The Weekly Gut Check Vol. 184
Updated 12/23 by Matt Waldman, Exclusive for Footballguys.com
The Weekly Gut Check examines the players, strategies and guidelines fantasy football owners use to make personnel decisions.
My wife has decided she is going to write a screenplay about Soul Train. Yeah, that's right, Soul Train: The hippest trip in America. Don Cornelius. The Soul Train Scramble Board. "The longest, continuously-running first-run syndicated program until at least 2016," according to Wikipedia.
Why am I telling you this? Because tonight I'm running on fumes and I keep replaying the moment in the restaurant while we were having dinner when she decided to shut me up by flagging down two women as they walked through the door and asked if they would go see The Soul Train Story. Next thing I know I'm the one laughed at for questioning her sanity.
Not that it's a bad idea. In fact it's a pretty good one. However, her writing experience is limited. Although my wife can write, the sum of her work outside of e-mails and memos consists of fan fiction for the show In the Heat of the Night.
And that is what gets me. My wife, who cannot grasp the concept of fantasy football, has written several "episodes" of fan fiction about a television show that served as a narcotics anonymous halfway house for Archie Bunker's family and friends. You know what? She'll probably do it, get several hundred thousand dollars, dwarf any income I've made on fantasy football, and prove her point again.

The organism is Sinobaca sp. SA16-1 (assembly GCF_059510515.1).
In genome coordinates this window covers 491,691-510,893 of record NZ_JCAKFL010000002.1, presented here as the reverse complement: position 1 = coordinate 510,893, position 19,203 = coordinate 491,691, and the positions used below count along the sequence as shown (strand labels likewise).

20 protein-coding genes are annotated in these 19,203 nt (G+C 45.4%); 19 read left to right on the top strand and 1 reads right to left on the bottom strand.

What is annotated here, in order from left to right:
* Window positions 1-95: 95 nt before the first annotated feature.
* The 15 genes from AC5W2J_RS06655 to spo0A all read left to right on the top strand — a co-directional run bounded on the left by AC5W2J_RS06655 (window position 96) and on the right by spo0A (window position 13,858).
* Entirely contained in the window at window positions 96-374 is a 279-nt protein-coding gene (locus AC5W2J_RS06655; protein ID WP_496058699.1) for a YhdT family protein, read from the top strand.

If my wife can daydream about The Soul Train Story, then I can do the same about football. Here's my fan fiction for what I would do if made a commissioner or owner in the NFL.
Commissioner Gut Check
If I were NFL commissioner the first thing I would do is address the long-term health issue in the league. I can already imagine my second press conference a month after my appointment (cue the Wayne's World segue sound effects):
The league didn't know there would be a widespread problem with retired players dealing with debilitating pain and collision induced-mental illnesses might have resulted in forcing some of our finest representatives of the sport to live and die in a nightmare beyond the game. While we can't say for sure all these issues are a result of playing football, there's enough smoke flying through the air to at least man up and try to do the best we can to rectify the situation without ruining the game and the business of our sport.